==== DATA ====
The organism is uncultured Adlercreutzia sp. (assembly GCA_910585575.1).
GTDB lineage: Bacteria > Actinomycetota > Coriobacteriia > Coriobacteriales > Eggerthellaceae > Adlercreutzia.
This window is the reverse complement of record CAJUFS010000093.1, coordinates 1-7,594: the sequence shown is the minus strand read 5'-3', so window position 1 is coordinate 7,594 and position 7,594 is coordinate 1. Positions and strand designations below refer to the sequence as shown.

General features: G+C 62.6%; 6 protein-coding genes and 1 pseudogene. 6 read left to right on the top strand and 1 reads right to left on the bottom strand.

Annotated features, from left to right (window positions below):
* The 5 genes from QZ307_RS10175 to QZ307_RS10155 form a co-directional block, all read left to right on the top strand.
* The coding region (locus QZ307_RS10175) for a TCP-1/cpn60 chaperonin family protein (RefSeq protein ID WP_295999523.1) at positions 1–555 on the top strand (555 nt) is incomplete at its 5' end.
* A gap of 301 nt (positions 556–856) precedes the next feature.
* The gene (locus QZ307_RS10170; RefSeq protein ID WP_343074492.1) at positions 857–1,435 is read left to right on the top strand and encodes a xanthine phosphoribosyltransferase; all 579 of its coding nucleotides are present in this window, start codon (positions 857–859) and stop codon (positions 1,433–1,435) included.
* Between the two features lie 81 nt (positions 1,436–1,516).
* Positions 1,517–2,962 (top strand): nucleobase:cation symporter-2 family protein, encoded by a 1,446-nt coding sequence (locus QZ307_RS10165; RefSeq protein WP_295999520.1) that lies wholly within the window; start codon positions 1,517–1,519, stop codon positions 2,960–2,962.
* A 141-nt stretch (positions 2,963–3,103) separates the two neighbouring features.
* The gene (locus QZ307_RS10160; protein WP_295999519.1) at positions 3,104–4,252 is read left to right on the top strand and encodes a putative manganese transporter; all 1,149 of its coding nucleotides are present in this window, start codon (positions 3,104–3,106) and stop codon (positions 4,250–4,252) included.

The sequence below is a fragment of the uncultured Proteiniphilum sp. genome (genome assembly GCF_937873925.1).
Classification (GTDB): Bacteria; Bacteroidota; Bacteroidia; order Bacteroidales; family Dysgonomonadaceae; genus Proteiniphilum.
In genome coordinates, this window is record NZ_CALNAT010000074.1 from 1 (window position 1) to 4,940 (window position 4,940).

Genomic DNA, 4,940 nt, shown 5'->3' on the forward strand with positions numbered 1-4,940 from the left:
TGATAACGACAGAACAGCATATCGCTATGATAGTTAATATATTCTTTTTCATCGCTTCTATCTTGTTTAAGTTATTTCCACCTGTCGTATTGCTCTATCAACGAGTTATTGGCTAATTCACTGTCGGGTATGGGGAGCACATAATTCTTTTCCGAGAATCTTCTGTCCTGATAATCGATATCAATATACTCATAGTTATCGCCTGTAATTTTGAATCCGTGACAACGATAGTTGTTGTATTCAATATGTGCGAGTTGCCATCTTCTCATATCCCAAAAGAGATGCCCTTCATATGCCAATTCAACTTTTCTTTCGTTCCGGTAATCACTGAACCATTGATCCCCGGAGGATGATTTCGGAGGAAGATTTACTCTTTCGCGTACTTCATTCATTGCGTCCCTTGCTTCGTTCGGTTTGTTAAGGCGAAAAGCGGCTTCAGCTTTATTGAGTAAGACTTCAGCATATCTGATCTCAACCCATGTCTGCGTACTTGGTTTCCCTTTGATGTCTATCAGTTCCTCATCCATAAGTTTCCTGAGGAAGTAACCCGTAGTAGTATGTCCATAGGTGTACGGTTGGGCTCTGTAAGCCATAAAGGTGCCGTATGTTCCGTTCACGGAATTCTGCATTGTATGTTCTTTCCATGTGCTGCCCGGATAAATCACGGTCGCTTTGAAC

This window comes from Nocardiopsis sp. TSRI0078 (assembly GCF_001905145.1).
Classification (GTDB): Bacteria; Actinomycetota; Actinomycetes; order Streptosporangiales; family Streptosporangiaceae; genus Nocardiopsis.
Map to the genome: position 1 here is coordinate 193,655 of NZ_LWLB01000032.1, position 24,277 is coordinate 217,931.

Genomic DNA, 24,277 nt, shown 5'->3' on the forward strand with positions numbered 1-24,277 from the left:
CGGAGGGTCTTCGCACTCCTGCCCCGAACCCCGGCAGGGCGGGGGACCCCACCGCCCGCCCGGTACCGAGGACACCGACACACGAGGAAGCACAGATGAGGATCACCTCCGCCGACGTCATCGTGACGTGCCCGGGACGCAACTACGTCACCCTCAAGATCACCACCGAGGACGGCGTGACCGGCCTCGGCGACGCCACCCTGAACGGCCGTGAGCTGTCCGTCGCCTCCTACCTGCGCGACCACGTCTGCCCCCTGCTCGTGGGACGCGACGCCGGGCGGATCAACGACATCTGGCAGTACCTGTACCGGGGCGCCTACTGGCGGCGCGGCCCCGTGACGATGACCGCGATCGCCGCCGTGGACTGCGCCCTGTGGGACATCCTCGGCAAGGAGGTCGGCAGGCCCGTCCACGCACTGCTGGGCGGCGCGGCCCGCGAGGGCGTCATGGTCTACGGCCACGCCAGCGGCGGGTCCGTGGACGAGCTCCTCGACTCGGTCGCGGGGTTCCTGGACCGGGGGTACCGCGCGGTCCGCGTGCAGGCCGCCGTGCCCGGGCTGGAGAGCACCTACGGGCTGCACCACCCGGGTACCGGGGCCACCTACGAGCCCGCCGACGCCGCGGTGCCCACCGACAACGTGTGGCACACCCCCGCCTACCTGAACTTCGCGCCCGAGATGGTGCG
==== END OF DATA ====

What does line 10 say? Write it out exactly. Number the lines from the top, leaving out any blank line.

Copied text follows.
* Between the two features lie 81 nt (positions 1,436–1,516).